All the way back and on to Beijing

Surgery slows, doesn't stop shot putter's Olympic goal

She finished third in the women's shot put at the U.S. Olympic qualifying track and field meet in Eugene, Ore., on July 5, but Jill Camarena wasn't particularly disappointed. A few weeks earlier, she had undergone surgery for a herniated disc in her back.

And besides, the finish was good enough to fulfill a dream she said she has had since elementary school to qualify for the U.S. Olympic Team. Camarena, 26, a member of the University 4th Ward, Tucson Arizona East Stake, will compete in Beijing, China, this month.

Jill Camarena, with the help of her coach, Craig Carter, is preparing to compete in the shot put at the Olympic Summer Games. While coaching at Utah State University, Carter recruited Camarena out of high school.
Jill Camarena, with the help of her coach, Craig Carter, is preparing to compete in the shot put at the Olympic Summer Games. While coaching at Utah State University, Carter recruited Camarena out of high school.

What to do about her sore back was a major dilemma as the Olympic qualifying meet approached, she said in a Church News telephone interview from Tucson, where she is training with coach and fellow Church member Craig Carter.

"There was a lot of thought and prayer on that one," she said of the decision. But ultimately, she felt at peace about doing the surgery, and had the support of her parents — Marvin and Marilyn Camarena. A pre-surgery priesthood blessing she received from her father really helped, she said.

Her qualifying throw of 59-feet-5 1/2-inches at Eugene was good enough to get her to the Olympics, but is short of her career best of 63 feet, she said, adding that women around the world are up to around 67 feet. She will take advantage of the time she has remaining to work out for the Olympics event, which will be held Aug. 15-16. She and her coach agree her goal is to make the finals, and then see what happens in the medal round.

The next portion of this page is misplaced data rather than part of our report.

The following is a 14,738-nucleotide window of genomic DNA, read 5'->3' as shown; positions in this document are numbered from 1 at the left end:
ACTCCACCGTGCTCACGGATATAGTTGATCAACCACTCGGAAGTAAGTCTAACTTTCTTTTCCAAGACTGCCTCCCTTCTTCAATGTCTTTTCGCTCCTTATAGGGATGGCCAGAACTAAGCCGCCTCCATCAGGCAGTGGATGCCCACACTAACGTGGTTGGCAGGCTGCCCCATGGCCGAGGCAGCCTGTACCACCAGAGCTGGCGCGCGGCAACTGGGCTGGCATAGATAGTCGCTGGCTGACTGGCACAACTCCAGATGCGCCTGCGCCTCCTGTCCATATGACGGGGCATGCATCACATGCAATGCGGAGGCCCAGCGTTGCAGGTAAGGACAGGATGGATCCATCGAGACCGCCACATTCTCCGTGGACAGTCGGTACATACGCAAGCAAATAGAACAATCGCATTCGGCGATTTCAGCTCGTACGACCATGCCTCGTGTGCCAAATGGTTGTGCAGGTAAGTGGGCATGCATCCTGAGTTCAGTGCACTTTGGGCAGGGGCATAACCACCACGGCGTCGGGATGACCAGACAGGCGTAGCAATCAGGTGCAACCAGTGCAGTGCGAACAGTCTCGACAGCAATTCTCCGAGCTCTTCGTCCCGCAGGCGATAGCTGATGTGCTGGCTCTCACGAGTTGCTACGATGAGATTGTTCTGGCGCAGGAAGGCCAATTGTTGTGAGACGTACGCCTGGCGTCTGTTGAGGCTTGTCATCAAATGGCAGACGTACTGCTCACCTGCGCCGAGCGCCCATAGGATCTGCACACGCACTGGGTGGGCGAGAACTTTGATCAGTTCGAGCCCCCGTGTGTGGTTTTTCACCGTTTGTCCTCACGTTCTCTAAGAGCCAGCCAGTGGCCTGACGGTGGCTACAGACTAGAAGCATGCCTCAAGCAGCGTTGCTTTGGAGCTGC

As a youth, she anticipated athletic success as a softball player, she said. But her coach at Woodland (California) High School, Rob Rathbun, "saw my potential (as a shot putter) before I did. He got me loving the event."

She earned all-America status in high school and soon excelled internationally, winning a gold medal in the shot put at the 2001 Pan Am Junior Championships in Argentina.

Carter, then an assistant track coach at Utah State University, was aware that, as a high schooler, Camarena was good enough to go to any university in America. But he also knew she was LDS and recruited her on the slight chance she might want to go to school in heavily LDS-populated Utah.

She had already made her decision to attend closer-to-home Stanford, but the recruiting relationship she developed with Carter was further bonded as they ran across each at collegiate meets.

After a stellar athletic career at Stanford, Camarena set her sights on graduate school. Carter had gotten out of coaching and was running the sports performance program in the sports medicine department at Utah Valley Medical Center in Provo.

In a Church News telephone interview, Carter said Camarena called him and said, "If I come to Utah, will you coach me?"

He was happy to do so, so she started graduate school at BYU, got a job as a graduate assistant and began training with Carter. She hardly got settled when Carter told her he was getting back into coaching as the throwing coach for the University of Arizona track and field team.

Another dilemma faced the world-class shot putter. She said she put a lot of thought into what to do, and talked to the BYU women's and men's track and field coaches — Craig Poole and Mark Robison — who told her she was a good athlete who they wanted to see succeed and she should go with her coach. So at the end of winter semester 2006, she headed to Tucson.

Camarena has prospered under Carter, a member of the Valencia Ward, Tucson Arizona East Stake. One of his first moves was changing her from the glide method to the technically more demanding spinning method. The coach said she improved from 28th in the world to 8th.

Still coming back from the surgery, Camarena's training has shifted from quantity to quality, the coach said. She takes Sundays and Wednesdays off to rest and recover. She admitted the morning workouts are very hot in the summer sun, but has found Tucson to be a

beneficial year-round place to train.

Shared values and beliefs are an asset in their relationship, Carter and Camarena agreed.

"We know where each other is coming from," Carter said.

Camarena said, "It is a great reminder to have him around. He keeps me grounded." That is particularly helpful, she said, as she is surrounded by other athletes who often don't share or understand her LDS values.

The future beyond Beijing is quite firm in Camarena's mind. She wants to return to graduate school in exercise physiology and ultimately become a coach. And another shot at the Summer Olympics — in London in 2012 — is also on her mind.

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